troop numbers by country - 2 Malaysians (did they get lost?) and 3 Icelandianers (didn't know they had a military!) among them

Nice to see the Georgians sending a large battalion to Afghanistan and into the impossible mission that is Helmand.

By: Brant

06 April 2013

South Africa Withdrawing From CAR

The end of apartheid didn't signal the end of South African interventions in sub-Saharan Africa. With the coup in the CAR, they are now withdrawing their troops, according to the BBC.

South Africa says it will pull out its troops from the Central African Republic (CAR) after rebels there seized power more than a week ago.

President Jacob Zuma said a deal between the countries had become void with the ousting of Francois Bozize.

Mr Zuma was facing anger after 13 South African soldiers died in the rebellion.

He announced the withdrawal at an emergency regional summit on CAR, during which African heads of state refused to recognise the rebel leader.

South Africa has about 200 troops stationed in the capital, Bangui, to block the Seleka rebels from overthrowing the government of Mr Bozize - who is now in Cameroon.

As well as the 13 dead, another 27 soldiers were injured - the highest number of casualties suffered by South Africa's army since white minority rule ended in 1994.

The deaths caused controversy, with critics saying the troops had been deployed to protect South Africa's mining interests in CAR. President Zuma's governing ANC party rejected the claims, saying the soldiers were training government forces and providing security.

Speaking on Thursday, Mr Zuma said South Africa's deal with CAR was no longer valid.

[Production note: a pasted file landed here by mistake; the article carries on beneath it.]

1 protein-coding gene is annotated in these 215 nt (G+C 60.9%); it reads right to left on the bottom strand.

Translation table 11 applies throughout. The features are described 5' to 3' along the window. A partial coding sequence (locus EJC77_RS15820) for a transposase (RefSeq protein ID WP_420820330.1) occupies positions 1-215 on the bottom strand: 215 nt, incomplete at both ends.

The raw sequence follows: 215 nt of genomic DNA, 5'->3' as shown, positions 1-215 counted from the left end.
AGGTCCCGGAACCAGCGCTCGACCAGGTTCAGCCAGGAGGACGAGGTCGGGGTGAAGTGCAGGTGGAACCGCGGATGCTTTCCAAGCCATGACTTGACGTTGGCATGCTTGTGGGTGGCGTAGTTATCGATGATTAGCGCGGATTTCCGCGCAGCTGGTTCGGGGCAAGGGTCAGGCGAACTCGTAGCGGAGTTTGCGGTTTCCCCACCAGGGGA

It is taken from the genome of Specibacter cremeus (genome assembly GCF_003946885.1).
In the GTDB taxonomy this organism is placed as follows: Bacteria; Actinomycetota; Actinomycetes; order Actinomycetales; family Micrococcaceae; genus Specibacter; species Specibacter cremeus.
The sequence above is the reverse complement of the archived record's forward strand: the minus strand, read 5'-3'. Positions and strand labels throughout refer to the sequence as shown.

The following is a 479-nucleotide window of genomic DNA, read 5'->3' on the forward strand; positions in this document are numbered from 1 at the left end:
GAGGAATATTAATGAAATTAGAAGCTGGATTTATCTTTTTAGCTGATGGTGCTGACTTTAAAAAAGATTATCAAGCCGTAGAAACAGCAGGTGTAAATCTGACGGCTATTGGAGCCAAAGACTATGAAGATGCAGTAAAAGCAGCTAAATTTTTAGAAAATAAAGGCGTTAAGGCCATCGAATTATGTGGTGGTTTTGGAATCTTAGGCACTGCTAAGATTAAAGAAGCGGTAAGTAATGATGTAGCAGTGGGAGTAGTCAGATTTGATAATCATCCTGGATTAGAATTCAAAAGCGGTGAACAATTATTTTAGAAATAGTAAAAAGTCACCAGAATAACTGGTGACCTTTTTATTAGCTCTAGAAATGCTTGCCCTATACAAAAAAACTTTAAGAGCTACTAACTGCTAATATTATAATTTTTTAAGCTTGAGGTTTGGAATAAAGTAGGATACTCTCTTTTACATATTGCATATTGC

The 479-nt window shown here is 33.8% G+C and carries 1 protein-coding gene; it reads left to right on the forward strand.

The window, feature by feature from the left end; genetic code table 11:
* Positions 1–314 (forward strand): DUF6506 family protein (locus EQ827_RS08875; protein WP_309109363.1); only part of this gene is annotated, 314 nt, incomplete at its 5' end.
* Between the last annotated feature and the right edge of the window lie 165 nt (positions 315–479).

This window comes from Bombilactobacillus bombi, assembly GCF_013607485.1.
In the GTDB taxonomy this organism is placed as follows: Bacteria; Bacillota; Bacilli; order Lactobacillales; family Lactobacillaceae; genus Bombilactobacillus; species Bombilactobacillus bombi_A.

By: Brant

05 April 2013

The Real Reason GEN Ham Was Pushed Out

They needed somewhere to put GEN Rodriguez, a huge star in the Army.

Army Gen. David M. Rodriguez took over for Army Gen. Carter F. Ham, who is retiring after 39 years in uniform, including two years as an enlisted 82nd Airborne paratrooper.
Rodriguez served two tours in Iraq and two in Afghanistan, including as the No. 2 commander of coalition forces during the 2010 U.S. troop surge. He is a member of a high-achiever West Point class of 1976 that includes the Army's chief of staff, Gen. Ray Odierno.
Ham and Rodriguez made the switch at a ceremony presided over by the chairman of the Joint Chiefs of Staff, Gen. Martin Dempsey, at a hotel near Africa Command's Stuttgart headquarters.
Dempsey called Rodriguez well-suited to lead Africa Command, calling him "smart and decisive."
Notable for his absence was Defense Secretary Chuck Hagel. He sent two letters — one read for him at a retirement ceremony for Ham and another at the formal change-of-command ceremony. Dempsey said Hagel had been "held" in Washington on other business.
Since its creation in 2007, Africa Command has grown from a relative backwater to arguably one of the most important commands in the U.S. military establishment. That is largely due to rising concern about Islamic extremists in the region, including a group known as al-Qaida in the Islamic Maghreb, which gained strength following the March 2012 coup d'etat in Mali.
Other extremist groups of particular concern to the U.S. are Boko Haram in Nigeria, and al-Shabaab in Somalia.

Click to enlarge.  Also available as a PDF from http://www.defense.gov/ucc

By: Brant

Southies Deploys Ships to Track Nork Missiles

South Korea is sending warships out to track possible launches. The Beeb reports:

South Korea has deployed two warships with missile-defence systems, reports say, a day after the North apparently moved a missile to its east coast.

Military officials told South Korean media the two warships would be deployed on the east and west coasts.

Seoul has played down the North's missile move, saying it may be for a test rather than a hostile act.